The Concept of Learning and Change

Learning is a vital tool for implementing change; as a point of interest, learning is the very element that creates the change in most all living beings. Effective learning is how people grow, develop, or change mentally.

According to the text, Learning and Memory: Basic Principles, Processes, and Procedures (4th ed.), (Terry, 2009), learning is the acquisition of knowledge or encoding of knowledge or behavior. The text also defines learning as relatively permanent changes in behavior, or behavioral repertoire, which occurs as a result of experiences (Terry, 2009). Learning includes a number of styles such as visual, which is learning from seeing, auditory, which is learning from listening, and kinesthetic or tactile, which is learning by touching, doing, or moving.

According to Terry, (2009) as a person learns he, or she will become more competent, more confident, or more committed as a result of his, or her learning. Ultimaely, for many, learning offers the opportunity of not only attaining knowledge but learning also allows a person’s attitude to grow, or develop. Learning is the tool that affords individuals the opportunity and competence to tackle new challenges. According to the text, learning offers the potential for changes in behavior, which can be revealed clearly when conditions incite the display of this newly acquired knowledge (Terry, 2009).

Difference Between Learning and Performance
When distinguishing between learning and performance, it may be important to remember that learning is a knowledge that is recorded in a person’s mind, and that learning fosters what a person can do. Performance, on the other hand, reveals how well a person can do what he, or she has learned. Learning is designed to develop the skills or knowledge that under girds long-lasting understandings (University of Missouri St. Louis, n. d.). Learning usually demonstrates a comprehensiveness of application or knowledge of a skill; performance, on the other hand, assesses long-lasting understandings of a skill (UMSL, n. d.). Ultimately, only those who develop a desired level of understanding will be able to perform successfully.

Comparison and Contrast of Conceptual Approaches to the Study of Learning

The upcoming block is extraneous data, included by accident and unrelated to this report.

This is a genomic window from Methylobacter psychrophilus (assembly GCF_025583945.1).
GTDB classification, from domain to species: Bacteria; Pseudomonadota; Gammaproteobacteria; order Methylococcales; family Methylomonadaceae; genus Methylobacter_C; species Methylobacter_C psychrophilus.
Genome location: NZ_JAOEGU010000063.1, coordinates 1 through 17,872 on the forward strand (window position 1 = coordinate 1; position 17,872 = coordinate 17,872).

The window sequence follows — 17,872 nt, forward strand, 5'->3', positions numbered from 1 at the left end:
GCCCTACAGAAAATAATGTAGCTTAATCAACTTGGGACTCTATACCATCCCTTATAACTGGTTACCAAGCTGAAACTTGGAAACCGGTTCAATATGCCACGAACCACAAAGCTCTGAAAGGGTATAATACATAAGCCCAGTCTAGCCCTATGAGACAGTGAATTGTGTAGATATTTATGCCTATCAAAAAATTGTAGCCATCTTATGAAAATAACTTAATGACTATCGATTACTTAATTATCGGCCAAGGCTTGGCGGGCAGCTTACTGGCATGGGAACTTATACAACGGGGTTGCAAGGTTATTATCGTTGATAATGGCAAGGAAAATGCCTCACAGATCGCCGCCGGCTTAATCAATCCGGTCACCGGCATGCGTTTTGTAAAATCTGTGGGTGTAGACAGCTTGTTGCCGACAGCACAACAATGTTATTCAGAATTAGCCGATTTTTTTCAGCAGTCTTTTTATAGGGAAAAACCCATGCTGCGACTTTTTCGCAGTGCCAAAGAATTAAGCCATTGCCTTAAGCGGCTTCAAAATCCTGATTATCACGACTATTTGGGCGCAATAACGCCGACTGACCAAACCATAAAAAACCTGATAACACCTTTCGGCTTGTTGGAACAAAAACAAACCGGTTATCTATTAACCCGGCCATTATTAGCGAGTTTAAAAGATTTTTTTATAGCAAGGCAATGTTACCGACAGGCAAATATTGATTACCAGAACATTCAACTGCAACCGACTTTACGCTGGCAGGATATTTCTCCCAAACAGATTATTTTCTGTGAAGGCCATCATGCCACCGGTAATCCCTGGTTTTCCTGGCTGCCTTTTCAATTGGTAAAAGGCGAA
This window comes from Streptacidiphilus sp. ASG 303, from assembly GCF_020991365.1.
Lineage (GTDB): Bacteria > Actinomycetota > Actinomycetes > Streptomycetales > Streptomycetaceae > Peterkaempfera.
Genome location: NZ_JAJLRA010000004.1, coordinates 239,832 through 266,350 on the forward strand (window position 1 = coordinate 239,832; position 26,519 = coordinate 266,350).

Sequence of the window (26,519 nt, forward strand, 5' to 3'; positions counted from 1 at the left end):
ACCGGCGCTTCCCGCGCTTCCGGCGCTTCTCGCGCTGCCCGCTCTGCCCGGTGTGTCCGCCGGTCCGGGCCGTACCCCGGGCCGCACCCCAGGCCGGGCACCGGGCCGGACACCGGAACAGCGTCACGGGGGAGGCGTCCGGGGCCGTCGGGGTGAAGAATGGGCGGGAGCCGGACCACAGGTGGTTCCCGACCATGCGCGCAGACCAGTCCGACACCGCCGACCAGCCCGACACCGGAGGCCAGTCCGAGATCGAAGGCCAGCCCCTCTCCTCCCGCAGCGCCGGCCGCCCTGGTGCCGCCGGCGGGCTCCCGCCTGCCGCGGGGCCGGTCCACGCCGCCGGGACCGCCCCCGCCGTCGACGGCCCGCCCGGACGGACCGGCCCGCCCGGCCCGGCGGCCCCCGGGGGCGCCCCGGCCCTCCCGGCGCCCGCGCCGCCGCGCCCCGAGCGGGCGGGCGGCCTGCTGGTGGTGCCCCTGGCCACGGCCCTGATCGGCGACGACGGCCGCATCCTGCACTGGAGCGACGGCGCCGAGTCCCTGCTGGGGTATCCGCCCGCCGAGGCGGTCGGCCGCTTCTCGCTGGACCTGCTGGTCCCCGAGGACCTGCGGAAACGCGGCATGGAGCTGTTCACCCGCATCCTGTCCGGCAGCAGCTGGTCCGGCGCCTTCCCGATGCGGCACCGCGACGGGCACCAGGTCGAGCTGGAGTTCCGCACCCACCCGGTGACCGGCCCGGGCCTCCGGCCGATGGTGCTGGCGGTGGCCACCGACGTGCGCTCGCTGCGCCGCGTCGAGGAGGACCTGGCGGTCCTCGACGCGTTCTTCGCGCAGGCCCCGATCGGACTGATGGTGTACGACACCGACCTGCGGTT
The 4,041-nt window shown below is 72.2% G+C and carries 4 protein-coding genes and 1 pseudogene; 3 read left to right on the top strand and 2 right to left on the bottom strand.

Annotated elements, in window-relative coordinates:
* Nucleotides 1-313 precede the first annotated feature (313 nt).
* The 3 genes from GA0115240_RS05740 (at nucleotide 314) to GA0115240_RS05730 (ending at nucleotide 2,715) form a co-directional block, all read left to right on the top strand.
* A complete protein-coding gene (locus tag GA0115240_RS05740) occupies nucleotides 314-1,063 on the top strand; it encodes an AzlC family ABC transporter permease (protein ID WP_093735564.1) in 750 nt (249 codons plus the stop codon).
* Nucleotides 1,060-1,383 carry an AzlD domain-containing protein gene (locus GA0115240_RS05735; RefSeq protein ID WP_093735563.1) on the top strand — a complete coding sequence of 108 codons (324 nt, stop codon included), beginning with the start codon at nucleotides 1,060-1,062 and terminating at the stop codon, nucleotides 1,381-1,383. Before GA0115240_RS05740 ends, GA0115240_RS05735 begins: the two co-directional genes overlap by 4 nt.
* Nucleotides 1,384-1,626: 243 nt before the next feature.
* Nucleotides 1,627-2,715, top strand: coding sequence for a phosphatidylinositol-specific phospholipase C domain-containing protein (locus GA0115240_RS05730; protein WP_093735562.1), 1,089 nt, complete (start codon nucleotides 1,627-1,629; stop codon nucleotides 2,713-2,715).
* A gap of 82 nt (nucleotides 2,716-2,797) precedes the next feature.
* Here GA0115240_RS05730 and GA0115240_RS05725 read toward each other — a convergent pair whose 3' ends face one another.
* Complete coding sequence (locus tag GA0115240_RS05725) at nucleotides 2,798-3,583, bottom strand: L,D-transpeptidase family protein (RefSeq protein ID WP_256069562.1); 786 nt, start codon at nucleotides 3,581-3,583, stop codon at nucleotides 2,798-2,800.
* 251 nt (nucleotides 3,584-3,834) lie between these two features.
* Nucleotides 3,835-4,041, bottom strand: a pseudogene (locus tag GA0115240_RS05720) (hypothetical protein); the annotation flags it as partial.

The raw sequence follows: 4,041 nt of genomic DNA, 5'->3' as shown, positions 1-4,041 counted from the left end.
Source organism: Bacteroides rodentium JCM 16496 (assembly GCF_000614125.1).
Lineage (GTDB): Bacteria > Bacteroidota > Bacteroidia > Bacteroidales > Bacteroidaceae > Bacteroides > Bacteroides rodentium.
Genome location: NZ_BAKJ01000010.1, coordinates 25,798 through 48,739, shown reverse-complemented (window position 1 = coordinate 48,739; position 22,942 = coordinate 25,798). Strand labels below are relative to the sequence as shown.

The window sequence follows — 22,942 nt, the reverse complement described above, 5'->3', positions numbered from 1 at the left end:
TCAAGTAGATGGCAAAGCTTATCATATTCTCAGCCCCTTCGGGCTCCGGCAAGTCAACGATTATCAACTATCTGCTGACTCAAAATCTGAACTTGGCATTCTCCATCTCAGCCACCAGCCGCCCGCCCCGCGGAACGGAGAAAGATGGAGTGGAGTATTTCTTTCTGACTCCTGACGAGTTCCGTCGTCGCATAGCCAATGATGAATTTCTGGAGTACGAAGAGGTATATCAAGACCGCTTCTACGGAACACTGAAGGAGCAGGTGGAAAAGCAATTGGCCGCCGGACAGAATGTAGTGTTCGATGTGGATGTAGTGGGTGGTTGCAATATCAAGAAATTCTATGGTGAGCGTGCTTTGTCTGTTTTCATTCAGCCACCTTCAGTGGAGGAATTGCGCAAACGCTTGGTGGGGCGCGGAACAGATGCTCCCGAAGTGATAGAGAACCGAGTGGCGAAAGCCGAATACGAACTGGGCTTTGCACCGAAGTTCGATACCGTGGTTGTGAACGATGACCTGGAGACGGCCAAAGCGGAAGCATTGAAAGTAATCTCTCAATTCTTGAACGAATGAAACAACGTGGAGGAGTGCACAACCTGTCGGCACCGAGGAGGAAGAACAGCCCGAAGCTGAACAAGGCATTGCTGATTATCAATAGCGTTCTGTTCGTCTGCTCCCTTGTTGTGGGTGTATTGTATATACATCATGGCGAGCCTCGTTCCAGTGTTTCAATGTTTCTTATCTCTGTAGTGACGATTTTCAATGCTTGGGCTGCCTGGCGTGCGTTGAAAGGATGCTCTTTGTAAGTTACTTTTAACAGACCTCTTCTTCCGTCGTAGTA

Learning has four basic approaches: social learning, non-associative learning, classical conditioning, and operant conditioning, (also known as instrumental learning). Classical conditioning is the method of learning that is the result of learning that certain factors or elements go together. Operant conditioning is yet another type of learning. Most learning is the result of operant conditioning. Behaviors produce events through this method of learning (Kodat, 2002). Simply put, operant conditioning learning can be either a rewarding or negative experience. Non-associative learning, which is the most basic form of learning, is often called single event learning. With this method of learning a person will learn that some occurrences are irrelevant and unrelated. Next is social learning, although more prevalent in animals that may be the most similar to human beings, this type of learning is the result of being in social groups (Kodat, 2002). No matter the learning approach there will most likely be behavioral changes.

As mentioned previously, learning is defined as the experience or act of acquiring skills or knowledge through instructions or studies. Learning has also been defined as a modification of behavioral tendencies through experiences (Kodat, 2002). Learning has even been described as permenant. However, in order for individuals to tackle or demonstrate their newly acquired knowledge there must be a different or new plan of action designed at achieving a desired goal; therefore, a change must occur. Simply put, before changes can be implemented some learning must occur. Meaning that it may be extremely difficult for an individual to try to fulfill a task when he, or she has not learned how to perform the task.

No matter the definition of learning, the overall concept of learning involves assisting people through the learning process. Basically, learning is whatever can be done to make learning happen. When it comes to learning there may be extreme differences in how a person processes the information he, or she is trying to learn (Terry, 2009); thankfully, diverse learning styles do indeed exist. No matter the approach or learning style both learning avenues provide features that cater to various types of learners. Ultimately because of the various approaches and learning styles, students are afforded amazing accomplishments from their learning experiences.

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